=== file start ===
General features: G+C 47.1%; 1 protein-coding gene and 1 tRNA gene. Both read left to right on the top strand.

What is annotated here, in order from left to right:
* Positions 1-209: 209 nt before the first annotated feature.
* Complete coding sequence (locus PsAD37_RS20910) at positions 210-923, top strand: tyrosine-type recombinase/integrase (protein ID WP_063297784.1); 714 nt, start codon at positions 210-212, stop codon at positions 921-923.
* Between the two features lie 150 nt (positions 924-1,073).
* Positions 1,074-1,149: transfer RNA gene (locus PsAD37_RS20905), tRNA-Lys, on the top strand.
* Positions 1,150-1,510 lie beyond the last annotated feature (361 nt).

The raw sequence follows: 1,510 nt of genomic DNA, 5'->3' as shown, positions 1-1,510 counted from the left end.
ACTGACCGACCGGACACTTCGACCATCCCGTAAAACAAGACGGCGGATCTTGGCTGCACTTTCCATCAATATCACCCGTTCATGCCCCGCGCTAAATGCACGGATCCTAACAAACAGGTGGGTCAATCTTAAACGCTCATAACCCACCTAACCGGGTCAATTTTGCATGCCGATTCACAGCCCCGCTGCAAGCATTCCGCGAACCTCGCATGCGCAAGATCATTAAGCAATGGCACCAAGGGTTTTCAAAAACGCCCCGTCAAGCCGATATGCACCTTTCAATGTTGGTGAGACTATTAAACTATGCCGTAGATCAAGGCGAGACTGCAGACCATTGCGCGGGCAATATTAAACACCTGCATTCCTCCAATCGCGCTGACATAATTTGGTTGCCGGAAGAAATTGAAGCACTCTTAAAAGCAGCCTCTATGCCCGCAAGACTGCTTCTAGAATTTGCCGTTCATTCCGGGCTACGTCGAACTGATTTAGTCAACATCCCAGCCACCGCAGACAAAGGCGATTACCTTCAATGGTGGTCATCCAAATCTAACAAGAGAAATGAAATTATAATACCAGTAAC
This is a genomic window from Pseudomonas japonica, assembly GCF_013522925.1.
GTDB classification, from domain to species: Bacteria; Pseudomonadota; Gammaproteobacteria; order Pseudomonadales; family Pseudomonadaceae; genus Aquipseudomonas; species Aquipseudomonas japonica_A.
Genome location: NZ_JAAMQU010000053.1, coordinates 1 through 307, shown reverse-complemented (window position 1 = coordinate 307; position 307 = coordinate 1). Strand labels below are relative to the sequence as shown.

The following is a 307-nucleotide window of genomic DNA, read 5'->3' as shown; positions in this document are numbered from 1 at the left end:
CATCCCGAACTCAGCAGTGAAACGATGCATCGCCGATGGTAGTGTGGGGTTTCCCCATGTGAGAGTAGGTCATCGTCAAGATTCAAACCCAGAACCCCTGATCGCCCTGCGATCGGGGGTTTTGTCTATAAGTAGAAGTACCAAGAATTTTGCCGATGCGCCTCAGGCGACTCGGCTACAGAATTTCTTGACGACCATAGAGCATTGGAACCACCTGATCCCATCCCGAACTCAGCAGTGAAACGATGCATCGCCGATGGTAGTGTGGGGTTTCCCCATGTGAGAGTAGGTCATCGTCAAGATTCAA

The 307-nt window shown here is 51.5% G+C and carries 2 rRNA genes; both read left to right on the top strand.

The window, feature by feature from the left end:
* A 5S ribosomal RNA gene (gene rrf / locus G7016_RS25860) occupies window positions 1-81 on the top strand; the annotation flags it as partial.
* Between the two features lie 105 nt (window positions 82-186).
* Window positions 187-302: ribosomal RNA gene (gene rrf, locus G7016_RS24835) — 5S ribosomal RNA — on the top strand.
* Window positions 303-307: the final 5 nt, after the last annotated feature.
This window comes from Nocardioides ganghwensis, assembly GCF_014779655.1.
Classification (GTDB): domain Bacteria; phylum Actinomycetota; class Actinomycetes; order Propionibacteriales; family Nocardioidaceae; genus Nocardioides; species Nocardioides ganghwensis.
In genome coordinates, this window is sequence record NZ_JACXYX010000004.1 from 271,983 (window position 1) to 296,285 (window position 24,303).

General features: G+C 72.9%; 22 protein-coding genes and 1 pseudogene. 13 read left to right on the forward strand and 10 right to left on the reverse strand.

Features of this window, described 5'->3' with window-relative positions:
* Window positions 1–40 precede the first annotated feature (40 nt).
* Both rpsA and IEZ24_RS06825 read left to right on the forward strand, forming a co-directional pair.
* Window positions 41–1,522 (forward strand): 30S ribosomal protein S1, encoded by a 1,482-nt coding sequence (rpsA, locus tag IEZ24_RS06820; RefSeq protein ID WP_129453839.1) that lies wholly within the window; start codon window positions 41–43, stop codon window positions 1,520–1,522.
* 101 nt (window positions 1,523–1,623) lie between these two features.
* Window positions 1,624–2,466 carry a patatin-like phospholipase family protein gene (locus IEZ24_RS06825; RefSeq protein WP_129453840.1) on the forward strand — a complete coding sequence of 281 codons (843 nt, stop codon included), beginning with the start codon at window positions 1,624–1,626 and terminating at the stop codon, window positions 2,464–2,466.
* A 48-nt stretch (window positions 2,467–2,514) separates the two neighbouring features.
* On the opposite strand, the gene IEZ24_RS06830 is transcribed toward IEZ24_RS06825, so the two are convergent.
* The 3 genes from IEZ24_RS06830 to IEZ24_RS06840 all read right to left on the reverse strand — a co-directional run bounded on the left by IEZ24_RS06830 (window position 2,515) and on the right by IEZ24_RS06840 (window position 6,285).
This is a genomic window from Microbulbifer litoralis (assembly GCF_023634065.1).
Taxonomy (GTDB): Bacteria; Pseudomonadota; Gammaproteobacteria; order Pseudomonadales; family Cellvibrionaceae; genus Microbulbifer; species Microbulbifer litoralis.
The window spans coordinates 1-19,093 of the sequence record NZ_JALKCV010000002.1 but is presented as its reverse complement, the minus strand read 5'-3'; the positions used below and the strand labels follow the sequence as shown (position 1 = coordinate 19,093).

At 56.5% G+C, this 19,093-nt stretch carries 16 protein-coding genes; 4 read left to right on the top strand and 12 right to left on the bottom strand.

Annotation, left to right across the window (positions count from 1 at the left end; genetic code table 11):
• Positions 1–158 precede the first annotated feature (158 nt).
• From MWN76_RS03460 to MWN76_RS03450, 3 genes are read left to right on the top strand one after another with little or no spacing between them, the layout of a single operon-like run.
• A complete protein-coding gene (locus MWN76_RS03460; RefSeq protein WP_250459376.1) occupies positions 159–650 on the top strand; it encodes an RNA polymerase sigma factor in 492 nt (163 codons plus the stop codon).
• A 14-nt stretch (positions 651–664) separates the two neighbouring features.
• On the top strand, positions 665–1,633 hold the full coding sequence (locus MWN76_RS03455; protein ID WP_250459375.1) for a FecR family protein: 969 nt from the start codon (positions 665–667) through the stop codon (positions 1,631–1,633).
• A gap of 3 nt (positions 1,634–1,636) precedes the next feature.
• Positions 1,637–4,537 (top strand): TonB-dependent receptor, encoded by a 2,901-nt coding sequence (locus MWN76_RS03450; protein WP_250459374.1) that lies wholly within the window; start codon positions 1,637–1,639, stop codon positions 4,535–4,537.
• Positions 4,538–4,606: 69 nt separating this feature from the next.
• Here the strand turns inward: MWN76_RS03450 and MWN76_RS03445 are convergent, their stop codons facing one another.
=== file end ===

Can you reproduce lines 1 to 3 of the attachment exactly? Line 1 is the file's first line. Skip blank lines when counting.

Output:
General features: G+C 47.1%; 1 protein-coding gene and 1 tRNA gene. Both read left to right on the top strand.

What is annotated here, in order from left to right:
* Positions 1-209: 209 nt before the first annotated feature.